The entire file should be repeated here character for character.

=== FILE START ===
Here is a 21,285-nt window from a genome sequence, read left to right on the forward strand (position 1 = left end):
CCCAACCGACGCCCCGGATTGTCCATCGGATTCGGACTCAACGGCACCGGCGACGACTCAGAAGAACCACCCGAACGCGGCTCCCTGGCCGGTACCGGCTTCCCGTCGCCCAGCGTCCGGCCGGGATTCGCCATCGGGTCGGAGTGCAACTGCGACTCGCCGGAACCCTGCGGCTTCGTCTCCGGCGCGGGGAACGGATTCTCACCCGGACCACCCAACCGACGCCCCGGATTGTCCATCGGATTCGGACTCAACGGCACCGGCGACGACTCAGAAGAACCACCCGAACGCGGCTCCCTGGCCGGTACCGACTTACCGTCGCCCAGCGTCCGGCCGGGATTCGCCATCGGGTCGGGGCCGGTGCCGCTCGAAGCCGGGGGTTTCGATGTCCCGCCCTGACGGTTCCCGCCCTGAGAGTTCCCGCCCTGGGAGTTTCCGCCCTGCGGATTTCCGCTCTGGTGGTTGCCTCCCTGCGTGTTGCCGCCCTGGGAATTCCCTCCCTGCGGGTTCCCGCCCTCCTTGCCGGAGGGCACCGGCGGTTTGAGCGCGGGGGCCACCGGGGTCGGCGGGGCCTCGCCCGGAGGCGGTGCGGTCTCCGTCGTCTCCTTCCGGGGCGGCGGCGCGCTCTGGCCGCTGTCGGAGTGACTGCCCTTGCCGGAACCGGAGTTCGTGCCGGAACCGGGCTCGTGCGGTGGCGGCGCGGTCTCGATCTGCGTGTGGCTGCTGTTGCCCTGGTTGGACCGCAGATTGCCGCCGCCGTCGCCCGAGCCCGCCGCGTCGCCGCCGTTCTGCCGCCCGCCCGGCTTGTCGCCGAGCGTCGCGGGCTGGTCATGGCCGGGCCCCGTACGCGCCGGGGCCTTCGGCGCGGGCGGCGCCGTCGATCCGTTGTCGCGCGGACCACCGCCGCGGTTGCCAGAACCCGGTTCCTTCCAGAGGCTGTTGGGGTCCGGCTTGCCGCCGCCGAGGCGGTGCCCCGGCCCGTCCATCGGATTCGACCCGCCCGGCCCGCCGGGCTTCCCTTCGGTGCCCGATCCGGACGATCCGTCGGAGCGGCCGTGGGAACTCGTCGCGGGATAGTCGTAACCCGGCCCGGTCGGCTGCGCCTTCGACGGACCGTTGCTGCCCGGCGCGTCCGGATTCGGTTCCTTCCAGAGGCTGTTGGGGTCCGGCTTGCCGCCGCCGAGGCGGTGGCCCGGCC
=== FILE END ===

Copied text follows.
Here is a 21,285-nt window from a genome sequence, read left to right on the forward strand (position 1 = left end):
CCCAACCGACGCCCCGGATTGTCCATCGGATTCGGACTCAACGGCACCGGCGACGACTCAGAAGAACCACCCGAACGCGGCTCCCTGGCCGGTACCGGCTTCCCGTCGCCCAGCGTCCGGCCGGGATTCGCCATCGGGTCGGAGTGCAACTGCGACTCGCCGGAACCCTGCGGCTTCGTCTCCGGCGCGGGGAACGGATTCTCACCCGGACCACCCAACCGACGCCCCGGATTGTCCATCGGATTCGGACTCAACGGCACCGGCGACGACTCAGAAGAACCACCCGAACGCGGCTCCCTGGCCGGTACCGACTTACCGTCGCCCAGCGTCCGGCCGGGATTCGCCATCGGGTCGGGGCCGGTGCCGCTCGAAGCCGGGGGTTTCGATGTCCCGCCCTGACGGTTCCCGCCCTGAGAGTTCCCGCCCTGGGAGTTTCCGCCCTGCGGATTTCCGCTCTGGTGGTTGCCTCCCTGCGTGTTGCCGCCCTGGGAATTCCCTCCCTGCGGGTTCCCGCCCTCCTTGCCGGAGGGCACCGGCGGTTTGAGCGCGGGGGCCACCGGGGTCGGCGGGGCCTCGCCCGGAGGCGGTGCGGTCTCCGTCGTCTCCTTCCGGGGCGGCGGCGCGCTCTGGCCGCTGTCGGAGTGACTGCCCTTGCCGGAACCGGAGTTCGTGCCGGAACCGGGCTCGTGCGGTGGCGGCGCGGTCTCGATCTGCGTGTGGCTGCTGTTGCCCTGGTTGGACCGCAGATTGCCGCCGCCGTCGCCCGAGCCCGCCGCGTCGCCGCCGTTCTGCCGCCCGCCCGGCTTGTCGCCGAGCGTCGCGGGCTGGTCATGGCCGGGCCCCGTACGCGCCGGGGCCTTCGGCGCGGGCGGCGCCGTCGATCCGTTGTCGCGCGGACCACCGCCGCGGTTGCCAGAACCCGGTTCCTTCCAGAGGCTGTTGGGGTCCGGCTTGCCGCCGCCGAGGCGGTGCCCCGGCCCGTCCATCGGATTCGACCCGCCCGGCCCGCCGGGCTTCCCTTCGGTGCCCGATCCGGACGATCCGTCGGAGCGGCCGTGGGAACTCGTCGCGGGATAGTCGTAACCCGGCCCGGTCGGCTGCGCCTTCGACGGACCGTTGCTGCCCGGCGCGTCCGGATTCGGTTCCTTCCAGAGGCTGTTGGGGTCCGGCTTGCCGCCGCCGAGGCGGTGGCCCGGCC